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February 18, 2019
Gasparilla day parades are behind us. Gasparilla season: still going strong. Families who like setting their Gasparilla spirit to music are in luck. Gasparilla Music Festival takes center stage, March 9th and 10th, 2019 at Curtis Hixon Park. Stay tuned for details from my conversation with one of GMF’s founders, Grymes Cannon.
Grymes isn’t a musician. His most poignant musical memories involve dancing to ballroom music with his grandmother. His first concert, Cyndi Lauper, with his childhood babysitter, is a close second. What he and GMF’s other founding members, the Ring of Fire, share is deep passion for Tampa, arts and culture, and education. The group wrote their ideas on a cocktail napkin, pitched them to locals, and secured seed money to support execution of the vision. Since 2011, GMF has grown exponentially—securing headliners like The Roots and The Avett Brothers. GMF is about more than big name acts, though. The festival is the main arm of the Gasparilla Music Foundation, a Florida 501(c)-3 non-profit corporation whose aims include supporting each local musicians, food, and music education: “We are doing all of this for Tampa Bay,” expressed Grymes.
Grymes is proud of GMF’s incredible outreach. Through its Recycled Tunes program, the Foundation supports music education in Tampa schools: “Instead of technology, we’re putting instruments in kids’ hands.” GMF focuses on working with Title 1 schools. Crestwood Elementary is an example. Prior to help from GMF, the music teacher had 1 guitar for every 4 of his 38+ students: “Seeing the Foundation’s positive impact is incredible,” noted Grymes. Recycled Tunes’ Jamie Zinober was recently visited by a student who was given an instrument by the Recycled Tunes Program; Jamie shared he’s now on his way with a high school scholarship for his ability to play the trumpet and will be the first person from his family to attend college. “We’re focused on keeping a sustainable music festival in Tampa, but everything we do is driven by determination to do the best we can from a community standpoint,” explained Grymes. Stories like these make GMF’s positive community impact apparent. As does JudyAnne Jackson’s: a 10-year-old who got her start with GMF and has performed at venues like Madison Square Garden. To date, GMF’s local arm has made over 350 paid gigs a reality for musicians.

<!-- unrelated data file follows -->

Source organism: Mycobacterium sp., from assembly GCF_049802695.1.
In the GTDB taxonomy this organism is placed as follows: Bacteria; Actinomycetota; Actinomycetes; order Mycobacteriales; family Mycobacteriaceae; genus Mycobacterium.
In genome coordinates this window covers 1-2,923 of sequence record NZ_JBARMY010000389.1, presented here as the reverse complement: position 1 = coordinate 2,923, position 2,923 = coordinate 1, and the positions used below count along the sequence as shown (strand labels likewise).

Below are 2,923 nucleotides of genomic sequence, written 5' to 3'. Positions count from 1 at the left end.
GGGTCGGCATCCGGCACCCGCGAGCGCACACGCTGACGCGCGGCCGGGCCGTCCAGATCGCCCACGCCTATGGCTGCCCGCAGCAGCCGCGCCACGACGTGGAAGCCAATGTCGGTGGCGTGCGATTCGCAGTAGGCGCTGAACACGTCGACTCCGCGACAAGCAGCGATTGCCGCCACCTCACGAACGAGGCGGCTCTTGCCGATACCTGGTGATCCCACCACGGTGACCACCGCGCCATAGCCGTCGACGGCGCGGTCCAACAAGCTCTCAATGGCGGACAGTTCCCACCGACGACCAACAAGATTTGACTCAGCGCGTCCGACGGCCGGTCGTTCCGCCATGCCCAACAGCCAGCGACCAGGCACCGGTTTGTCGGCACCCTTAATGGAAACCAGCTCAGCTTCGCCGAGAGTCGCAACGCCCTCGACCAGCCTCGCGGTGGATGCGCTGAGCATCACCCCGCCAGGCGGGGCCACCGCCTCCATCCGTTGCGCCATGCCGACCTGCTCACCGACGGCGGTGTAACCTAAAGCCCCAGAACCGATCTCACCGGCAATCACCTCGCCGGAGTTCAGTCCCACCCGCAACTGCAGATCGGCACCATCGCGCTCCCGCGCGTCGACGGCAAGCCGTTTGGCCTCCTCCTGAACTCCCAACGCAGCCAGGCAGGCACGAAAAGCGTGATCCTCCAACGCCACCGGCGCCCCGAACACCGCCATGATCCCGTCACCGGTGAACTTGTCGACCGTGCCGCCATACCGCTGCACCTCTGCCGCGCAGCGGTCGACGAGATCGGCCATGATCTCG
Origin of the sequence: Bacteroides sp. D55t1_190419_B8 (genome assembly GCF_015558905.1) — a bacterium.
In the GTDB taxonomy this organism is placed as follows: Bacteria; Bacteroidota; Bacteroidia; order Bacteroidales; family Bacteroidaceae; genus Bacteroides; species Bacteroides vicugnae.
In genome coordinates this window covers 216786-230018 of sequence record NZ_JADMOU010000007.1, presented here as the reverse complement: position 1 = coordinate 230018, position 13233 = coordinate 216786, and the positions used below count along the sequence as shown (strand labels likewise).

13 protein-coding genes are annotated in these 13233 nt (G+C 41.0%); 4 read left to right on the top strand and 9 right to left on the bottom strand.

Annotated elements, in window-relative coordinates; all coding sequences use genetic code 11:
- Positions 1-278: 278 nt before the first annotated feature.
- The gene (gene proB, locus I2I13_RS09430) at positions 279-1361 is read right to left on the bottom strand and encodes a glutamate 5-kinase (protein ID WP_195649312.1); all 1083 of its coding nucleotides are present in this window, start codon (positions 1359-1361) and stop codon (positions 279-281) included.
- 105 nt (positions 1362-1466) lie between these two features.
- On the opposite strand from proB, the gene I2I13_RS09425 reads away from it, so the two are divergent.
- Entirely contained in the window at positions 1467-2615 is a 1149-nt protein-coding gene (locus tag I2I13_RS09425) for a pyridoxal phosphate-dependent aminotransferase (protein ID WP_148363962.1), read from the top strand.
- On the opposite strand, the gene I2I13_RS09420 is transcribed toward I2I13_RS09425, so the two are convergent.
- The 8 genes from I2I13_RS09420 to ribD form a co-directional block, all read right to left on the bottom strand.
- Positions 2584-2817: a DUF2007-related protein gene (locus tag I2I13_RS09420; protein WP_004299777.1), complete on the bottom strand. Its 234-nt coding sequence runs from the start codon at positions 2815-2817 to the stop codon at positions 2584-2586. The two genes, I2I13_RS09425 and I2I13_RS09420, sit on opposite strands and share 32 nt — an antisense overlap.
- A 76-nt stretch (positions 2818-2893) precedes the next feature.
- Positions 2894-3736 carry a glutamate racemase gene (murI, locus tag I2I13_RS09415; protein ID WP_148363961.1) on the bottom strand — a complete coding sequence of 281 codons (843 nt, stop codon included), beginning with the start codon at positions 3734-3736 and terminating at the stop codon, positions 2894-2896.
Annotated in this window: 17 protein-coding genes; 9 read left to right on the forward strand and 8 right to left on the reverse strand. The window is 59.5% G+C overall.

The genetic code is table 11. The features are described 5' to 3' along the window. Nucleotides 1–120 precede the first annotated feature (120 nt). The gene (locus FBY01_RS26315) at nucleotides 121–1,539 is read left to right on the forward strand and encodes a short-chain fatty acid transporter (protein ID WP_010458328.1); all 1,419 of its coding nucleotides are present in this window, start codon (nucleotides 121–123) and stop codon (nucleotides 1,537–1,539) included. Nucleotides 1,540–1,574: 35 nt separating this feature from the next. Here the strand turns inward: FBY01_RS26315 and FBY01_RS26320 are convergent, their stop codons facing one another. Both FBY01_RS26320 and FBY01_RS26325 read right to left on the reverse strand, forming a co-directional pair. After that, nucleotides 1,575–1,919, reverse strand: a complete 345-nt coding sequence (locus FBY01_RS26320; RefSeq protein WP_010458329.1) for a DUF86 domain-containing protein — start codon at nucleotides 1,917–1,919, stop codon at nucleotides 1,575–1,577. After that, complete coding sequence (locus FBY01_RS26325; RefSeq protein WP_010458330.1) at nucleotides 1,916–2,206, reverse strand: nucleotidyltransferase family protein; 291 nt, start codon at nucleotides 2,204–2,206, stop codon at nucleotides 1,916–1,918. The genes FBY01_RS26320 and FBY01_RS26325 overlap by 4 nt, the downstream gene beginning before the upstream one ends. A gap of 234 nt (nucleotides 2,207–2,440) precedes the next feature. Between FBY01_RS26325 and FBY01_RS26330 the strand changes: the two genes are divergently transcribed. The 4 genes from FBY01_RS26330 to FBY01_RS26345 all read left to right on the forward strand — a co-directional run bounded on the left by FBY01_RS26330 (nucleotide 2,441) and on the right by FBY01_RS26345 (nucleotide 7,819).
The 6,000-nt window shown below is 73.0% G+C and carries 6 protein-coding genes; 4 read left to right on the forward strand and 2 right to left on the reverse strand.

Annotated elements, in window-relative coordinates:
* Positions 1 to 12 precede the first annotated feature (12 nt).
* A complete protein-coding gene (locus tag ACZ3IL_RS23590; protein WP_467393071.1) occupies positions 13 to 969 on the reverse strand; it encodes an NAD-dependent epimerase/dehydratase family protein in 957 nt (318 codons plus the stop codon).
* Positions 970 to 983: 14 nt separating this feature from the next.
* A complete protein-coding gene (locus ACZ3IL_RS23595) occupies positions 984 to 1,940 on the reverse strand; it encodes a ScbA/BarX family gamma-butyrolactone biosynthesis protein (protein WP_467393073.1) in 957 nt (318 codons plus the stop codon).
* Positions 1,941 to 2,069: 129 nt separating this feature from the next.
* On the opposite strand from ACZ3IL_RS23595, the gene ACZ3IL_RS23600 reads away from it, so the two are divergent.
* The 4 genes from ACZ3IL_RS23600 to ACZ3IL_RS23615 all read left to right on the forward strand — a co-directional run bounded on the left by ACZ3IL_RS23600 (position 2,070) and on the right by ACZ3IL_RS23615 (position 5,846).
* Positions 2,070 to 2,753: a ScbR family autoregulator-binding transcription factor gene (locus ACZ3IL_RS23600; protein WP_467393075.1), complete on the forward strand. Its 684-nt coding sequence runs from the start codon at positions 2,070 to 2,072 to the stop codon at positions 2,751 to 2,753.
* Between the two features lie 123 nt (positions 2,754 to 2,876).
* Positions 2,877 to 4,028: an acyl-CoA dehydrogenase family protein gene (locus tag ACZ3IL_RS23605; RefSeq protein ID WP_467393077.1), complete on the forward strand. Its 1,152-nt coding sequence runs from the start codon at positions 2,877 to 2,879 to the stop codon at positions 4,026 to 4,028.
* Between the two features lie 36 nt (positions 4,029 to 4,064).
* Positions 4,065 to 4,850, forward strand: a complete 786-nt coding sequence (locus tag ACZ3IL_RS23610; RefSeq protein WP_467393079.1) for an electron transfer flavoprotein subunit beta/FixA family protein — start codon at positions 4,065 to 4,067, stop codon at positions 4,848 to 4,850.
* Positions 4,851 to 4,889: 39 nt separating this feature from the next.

Part of GMF’s impact is the experience it provides for children and adults alike: “The festival is all about the experience,” believes Grymes—who had his first date with his wife at GMF. “Each year, I look forward to all of the new faces entering the gates.” Grymes supports making the festival a family affair because it provides a sense of camaraderie, allows kids to interact with instruments, and gets everyone in touch with arts and culture: “It’s unreal to see the kids illuminate.” Grymes explained the myriad methods families follow for the full festival experience: “Some ride bikes. Some bring the kids during the day and come back without kids at night. GMF is customizable depending on a family’s wants.” For many kids, GMF is their first concert experience—what an unforgettable gift: “Each year, we work on fine tuning attendees’ experience.”
GMF’s leadership is intent on keeping tickets affordable so that the experience is feasible for families from all socioeconomic backgrounds. All of the Foundation’s board members are volunteers and Higher Ground memberships support both low-ticket prices and the Recycled Tunes program. Your volunteer efforts can help. In exchange for a four-hour shift, festival volunteers receive a free ticket to GMF. There’s a volunteer party and several volunteers have worked their way up to volunteer captain status, eventually becoming Board Members. GMF recognizes the importance of reciprocity; GMF relies on volunteer efforts and GMF leadership supports local organizations: “We’re always at Onbikes and the Gasparilla Distance Classic. We’re purposeful in cheering on our community,” stated Grymes. The intentionality with which GMF executes its plans has helped the festival attain global recognition: “From the festival, to the production arm, and the Recycled Tunes program, GMF is a great success story.”
I can’t imagine a world without music. I’m thankful GMF is committed to putting great, live music on the local stage, helping Tampa’s kids receive exceptional music education, and nurturing arts and culture in our area. Take the family to GMF this March 9th and 10th—everyone can march to the beat of their own drum.
Get In Tune with Gasparilla Music Festival